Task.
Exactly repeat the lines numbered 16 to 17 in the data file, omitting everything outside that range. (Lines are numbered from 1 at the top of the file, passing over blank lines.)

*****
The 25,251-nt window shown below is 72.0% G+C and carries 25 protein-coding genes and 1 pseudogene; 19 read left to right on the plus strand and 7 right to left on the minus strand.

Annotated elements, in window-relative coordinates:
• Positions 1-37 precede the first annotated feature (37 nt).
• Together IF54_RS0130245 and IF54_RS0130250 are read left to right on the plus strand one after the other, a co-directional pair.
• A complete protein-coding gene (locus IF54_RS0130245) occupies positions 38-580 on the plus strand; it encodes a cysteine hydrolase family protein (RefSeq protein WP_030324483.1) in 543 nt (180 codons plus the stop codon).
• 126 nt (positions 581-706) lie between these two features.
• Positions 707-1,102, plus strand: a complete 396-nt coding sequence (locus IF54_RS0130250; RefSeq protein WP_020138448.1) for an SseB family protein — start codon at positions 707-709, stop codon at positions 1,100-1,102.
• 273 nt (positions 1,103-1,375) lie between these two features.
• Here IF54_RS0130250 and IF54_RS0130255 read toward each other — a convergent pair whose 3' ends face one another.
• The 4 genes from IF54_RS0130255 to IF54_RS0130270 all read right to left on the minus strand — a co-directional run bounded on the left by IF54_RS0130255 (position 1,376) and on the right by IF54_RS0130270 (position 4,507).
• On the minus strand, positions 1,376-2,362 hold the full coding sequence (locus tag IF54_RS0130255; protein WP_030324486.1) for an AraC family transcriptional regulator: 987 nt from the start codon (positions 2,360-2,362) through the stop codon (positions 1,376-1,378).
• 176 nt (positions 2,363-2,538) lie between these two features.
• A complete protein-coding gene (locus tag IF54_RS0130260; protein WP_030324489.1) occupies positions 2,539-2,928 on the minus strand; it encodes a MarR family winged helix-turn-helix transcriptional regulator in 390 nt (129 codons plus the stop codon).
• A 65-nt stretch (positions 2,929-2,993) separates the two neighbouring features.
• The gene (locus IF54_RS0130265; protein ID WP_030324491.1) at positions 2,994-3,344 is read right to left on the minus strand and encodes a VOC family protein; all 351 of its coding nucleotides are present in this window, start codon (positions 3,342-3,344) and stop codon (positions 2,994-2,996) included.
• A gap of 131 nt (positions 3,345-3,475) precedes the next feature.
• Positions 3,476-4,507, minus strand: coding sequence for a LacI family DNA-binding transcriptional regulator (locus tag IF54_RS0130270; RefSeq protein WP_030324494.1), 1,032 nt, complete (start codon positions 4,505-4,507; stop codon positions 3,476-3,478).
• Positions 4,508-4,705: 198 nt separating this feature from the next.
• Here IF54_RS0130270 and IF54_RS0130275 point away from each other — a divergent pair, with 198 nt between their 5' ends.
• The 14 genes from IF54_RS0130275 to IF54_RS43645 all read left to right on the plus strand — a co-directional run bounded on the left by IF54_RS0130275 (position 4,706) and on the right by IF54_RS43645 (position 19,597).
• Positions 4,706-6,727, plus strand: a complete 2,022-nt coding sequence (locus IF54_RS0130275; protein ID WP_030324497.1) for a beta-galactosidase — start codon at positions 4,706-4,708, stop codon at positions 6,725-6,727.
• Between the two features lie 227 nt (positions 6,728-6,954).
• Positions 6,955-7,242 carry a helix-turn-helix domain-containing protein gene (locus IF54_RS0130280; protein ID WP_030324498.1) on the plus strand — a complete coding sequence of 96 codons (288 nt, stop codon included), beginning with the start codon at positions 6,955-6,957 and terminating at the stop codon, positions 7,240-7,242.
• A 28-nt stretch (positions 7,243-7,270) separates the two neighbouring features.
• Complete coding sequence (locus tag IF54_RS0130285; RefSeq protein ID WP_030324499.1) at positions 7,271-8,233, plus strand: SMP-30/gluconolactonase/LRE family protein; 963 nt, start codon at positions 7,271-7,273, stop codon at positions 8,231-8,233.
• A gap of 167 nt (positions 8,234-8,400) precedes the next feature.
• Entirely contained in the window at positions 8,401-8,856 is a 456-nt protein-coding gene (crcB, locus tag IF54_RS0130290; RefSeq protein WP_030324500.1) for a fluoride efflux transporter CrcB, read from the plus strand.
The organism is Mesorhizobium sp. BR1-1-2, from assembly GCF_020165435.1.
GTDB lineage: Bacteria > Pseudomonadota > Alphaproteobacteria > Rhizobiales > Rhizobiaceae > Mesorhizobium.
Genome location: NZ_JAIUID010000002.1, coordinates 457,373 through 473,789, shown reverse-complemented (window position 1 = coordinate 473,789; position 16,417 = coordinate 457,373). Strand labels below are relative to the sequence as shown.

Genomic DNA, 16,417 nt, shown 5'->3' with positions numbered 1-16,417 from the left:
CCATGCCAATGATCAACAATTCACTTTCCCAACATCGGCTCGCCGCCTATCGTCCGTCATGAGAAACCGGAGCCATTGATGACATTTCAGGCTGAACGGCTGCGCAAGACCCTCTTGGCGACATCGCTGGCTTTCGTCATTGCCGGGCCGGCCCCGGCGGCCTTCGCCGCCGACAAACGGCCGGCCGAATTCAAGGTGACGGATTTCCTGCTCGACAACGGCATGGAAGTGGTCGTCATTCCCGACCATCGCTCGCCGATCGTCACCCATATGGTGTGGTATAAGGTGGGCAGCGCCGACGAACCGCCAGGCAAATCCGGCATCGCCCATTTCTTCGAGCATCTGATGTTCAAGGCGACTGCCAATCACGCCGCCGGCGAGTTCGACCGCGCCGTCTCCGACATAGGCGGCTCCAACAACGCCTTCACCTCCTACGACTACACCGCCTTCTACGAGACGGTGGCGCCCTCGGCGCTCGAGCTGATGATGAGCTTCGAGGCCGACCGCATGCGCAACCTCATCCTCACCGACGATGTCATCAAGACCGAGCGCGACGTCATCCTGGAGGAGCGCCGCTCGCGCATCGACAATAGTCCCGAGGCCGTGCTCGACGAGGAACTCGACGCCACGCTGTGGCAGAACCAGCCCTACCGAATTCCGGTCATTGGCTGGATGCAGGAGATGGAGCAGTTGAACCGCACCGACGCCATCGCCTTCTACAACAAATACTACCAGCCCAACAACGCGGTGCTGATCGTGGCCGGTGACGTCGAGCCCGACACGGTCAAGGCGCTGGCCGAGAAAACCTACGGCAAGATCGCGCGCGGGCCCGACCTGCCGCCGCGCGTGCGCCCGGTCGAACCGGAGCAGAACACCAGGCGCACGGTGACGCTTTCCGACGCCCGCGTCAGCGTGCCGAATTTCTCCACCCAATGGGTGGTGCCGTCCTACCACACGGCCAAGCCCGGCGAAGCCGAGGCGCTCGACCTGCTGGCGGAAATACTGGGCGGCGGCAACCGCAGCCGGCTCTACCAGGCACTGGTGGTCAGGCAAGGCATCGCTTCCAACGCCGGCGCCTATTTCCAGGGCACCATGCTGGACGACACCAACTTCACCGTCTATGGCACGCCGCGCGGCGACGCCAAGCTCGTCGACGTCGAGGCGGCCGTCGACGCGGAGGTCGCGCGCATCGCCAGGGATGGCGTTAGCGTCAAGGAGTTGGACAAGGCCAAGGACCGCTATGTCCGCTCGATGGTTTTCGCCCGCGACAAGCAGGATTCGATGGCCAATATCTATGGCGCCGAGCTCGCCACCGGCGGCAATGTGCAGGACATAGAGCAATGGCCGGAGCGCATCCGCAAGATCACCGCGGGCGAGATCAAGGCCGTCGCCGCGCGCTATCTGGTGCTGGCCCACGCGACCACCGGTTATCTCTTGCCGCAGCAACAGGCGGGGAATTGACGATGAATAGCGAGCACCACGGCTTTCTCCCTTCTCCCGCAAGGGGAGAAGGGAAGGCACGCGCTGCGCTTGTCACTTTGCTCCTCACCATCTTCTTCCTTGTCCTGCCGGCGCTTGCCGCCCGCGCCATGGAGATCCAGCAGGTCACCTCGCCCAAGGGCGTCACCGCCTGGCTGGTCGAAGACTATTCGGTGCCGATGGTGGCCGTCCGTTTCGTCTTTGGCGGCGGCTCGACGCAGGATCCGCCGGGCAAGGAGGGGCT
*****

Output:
• A gap of 131 nt (positions 3,345-3,475) precedes the next feature.
• Positions 3,476-4,507, minus strand: coding sequence for a LacI family DNA-binding transcriptional regulator (locus tag IF54_RS0130270; RefSeq protein WP_030324494.1), 1,032 nt, complete (start codon positions 4,505-4,507; stop codon positions 3,476-3,478).